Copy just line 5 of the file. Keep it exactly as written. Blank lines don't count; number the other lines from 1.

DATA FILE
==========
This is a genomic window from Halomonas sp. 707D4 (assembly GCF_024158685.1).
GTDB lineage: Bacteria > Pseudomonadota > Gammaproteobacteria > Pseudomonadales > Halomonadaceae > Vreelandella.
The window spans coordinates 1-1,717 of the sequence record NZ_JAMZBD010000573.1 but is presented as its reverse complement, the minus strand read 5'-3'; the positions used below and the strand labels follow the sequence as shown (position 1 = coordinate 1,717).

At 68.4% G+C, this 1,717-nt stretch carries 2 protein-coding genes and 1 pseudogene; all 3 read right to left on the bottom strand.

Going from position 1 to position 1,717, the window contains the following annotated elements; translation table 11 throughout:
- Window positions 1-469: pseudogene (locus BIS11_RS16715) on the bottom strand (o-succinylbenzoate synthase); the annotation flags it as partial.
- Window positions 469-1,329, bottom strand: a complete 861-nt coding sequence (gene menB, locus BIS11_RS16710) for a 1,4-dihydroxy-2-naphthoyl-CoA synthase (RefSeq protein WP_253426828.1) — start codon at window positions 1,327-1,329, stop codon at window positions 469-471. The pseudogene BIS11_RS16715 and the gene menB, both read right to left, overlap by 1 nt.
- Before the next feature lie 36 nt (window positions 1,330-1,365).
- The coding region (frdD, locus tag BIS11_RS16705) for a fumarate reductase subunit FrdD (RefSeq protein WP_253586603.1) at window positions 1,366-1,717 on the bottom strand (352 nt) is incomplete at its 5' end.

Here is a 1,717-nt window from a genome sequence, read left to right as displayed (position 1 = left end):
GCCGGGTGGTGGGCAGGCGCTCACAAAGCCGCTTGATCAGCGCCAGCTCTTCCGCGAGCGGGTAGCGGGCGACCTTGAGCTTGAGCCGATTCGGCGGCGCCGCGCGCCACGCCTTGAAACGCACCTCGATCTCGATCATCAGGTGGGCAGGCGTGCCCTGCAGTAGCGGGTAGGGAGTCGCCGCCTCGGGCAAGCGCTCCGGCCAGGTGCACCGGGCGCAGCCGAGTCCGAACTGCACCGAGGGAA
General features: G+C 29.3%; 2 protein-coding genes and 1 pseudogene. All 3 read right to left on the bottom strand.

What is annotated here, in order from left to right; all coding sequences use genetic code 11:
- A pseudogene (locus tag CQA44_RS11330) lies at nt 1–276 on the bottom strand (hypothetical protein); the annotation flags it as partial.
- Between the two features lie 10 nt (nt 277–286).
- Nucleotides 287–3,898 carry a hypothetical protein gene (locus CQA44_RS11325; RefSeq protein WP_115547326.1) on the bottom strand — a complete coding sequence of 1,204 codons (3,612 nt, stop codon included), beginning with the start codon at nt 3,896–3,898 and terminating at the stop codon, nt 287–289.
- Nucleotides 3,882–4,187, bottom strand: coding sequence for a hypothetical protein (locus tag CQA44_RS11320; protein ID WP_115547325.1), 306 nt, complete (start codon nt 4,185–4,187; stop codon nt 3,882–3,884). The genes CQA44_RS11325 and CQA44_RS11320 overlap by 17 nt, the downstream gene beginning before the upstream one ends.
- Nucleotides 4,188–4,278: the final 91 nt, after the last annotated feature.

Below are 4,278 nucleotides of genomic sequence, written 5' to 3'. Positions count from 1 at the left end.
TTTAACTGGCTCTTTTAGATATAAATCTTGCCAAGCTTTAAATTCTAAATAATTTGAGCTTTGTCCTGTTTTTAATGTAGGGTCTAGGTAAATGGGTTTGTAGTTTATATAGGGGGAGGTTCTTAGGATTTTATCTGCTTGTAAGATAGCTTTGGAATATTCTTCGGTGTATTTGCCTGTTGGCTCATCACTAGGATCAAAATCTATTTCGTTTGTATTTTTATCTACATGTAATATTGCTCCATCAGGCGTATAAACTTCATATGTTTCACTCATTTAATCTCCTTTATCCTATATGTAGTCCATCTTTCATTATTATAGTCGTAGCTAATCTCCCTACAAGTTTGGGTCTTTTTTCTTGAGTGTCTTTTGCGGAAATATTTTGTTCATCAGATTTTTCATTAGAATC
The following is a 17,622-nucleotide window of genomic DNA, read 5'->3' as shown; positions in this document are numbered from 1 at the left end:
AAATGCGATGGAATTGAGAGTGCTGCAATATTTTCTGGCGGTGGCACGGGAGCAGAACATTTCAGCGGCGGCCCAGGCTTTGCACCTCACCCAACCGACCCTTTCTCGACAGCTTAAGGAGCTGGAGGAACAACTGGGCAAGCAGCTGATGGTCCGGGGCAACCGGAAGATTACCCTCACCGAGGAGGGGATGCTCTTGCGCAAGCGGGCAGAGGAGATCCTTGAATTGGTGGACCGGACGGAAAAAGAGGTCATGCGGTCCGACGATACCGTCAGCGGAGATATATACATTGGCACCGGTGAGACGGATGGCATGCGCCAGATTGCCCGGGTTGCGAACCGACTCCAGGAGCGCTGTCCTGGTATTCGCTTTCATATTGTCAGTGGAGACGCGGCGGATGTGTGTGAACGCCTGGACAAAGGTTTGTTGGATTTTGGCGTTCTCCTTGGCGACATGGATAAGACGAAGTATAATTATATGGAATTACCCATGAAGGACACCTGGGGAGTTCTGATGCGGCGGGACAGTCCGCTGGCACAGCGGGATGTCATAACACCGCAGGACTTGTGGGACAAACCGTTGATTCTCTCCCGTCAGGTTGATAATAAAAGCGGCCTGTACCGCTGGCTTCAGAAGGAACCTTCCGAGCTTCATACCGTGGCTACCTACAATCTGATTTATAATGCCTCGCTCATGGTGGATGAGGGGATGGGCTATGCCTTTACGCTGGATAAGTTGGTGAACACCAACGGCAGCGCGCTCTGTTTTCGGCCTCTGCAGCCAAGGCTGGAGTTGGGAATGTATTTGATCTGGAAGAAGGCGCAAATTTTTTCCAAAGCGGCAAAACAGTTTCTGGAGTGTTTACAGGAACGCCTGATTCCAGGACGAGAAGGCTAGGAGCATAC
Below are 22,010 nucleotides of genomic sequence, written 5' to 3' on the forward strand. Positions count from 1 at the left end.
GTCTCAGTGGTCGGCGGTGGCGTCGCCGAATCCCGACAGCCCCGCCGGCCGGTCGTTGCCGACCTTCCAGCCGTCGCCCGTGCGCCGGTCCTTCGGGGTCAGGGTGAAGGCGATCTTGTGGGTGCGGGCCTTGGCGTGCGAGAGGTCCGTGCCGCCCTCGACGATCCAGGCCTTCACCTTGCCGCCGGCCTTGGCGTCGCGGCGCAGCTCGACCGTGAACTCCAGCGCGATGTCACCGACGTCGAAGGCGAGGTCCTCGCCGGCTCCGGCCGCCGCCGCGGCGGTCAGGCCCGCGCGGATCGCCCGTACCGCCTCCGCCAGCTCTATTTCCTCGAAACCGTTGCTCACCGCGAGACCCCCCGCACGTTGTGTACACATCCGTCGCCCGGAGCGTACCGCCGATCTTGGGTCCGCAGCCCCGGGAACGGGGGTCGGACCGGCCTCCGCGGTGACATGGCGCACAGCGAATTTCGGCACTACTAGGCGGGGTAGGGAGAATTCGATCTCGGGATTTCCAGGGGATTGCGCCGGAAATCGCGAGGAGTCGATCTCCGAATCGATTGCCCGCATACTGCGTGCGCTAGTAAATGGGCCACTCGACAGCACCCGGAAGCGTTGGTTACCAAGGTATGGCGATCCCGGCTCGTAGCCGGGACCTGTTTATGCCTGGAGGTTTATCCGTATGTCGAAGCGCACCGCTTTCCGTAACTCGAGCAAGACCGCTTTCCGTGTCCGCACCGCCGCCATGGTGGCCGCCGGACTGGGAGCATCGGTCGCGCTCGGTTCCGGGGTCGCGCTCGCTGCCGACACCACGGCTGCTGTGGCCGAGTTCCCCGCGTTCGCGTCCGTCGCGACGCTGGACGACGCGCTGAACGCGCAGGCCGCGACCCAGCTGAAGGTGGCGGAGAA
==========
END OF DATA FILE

Going from position 1 to position 1,717, the window contains the following annotated elements; translation table 11 throughout: